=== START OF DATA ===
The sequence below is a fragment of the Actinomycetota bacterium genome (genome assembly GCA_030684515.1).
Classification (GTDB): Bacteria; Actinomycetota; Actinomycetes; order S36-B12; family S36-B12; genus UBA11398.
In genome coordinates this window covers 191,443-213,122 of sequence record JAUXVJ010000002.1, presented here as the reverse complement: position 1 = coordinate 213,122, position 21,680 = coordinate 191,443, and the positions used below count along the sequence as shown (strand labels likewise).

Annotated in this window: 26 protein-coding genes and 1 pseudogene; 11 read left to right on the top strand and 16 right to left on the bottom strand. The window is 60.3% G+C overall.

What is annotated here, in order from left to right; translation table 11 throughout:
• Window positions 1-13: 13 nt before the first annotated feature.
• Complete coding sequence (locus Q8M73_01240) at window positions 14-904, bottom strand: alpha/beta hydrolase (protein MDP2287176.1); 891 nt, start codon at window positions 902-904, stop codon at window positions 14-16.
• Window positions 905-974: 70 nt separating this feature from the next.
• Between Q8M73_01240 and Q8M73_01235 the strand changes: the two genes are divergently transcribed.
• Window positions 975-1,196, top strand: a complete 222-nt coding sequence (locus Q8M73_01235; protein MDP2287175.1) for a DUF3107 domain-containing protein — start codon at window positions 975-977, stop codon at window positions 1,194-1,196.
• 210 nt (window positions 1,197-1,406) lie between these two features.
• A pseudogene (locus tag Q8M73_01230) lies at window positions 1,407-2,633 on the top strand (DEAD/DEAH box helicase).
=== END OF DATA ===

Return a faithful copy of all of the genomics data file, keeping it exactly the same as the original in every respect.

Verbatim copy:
The sequence below is a fragment of the Actinomycetota bacterium genome (genome assembly GCA_030684515.1).
Classification (GTDB): Bacteria; Actinomycetota; Actinomycetes; order S36-B12; family S36-B12; genus UBA11398.
In genome coordinates this window covers 191,443-213,122 of sequence record JAUXVJ010000002.1, presented here as the reverse complement: position 1 = coordinate 213,122, position 21,680 = coordinate 191,443, and the positions used below count along the sequence as shown (strand labels likewise).

Annotated in this window: 26 protein-coding genes and 1 pseudogene; 11 read left to right on the top strand and 16 right to left on the bottom strand. The window is 60.3% G+C overall.

What is annotated here, in order from left to right; translation table 11 throughout:
• Window positions 1-13: 13 nt before the first annotated feature.
• Complete coding sequence (locus Q8M73_01240) at window positions 14-904, bottom strand: alpha/beta hydrolase (protein MDP2287176.1); 891 nt, start codon at window positions 902-904, stop codon at window positions 14-16.
• Window positions 905-974: 70 nt separating this feature from the next.
• Between Q8M73_01240 and Q8M73_01235 the strand changes: the two genes are divergently transcribed.
• Window positions 975-1,196, top strand: a complete 222-nt coding sequence (locus Q8M73_01235; protein MDP2287175.1) for a DUF3107 domain-containing protein — start codon at window positions 975-977, stop codon at window positions 1,194-1,196.
• 210 nt (window positions 1,197-1,406) lie between these two features.
• A pseudogene (locus tag Q8M73_01230) lies at window positions 1,407-2,633 on the top strand (DEAD/DEAH box helicase).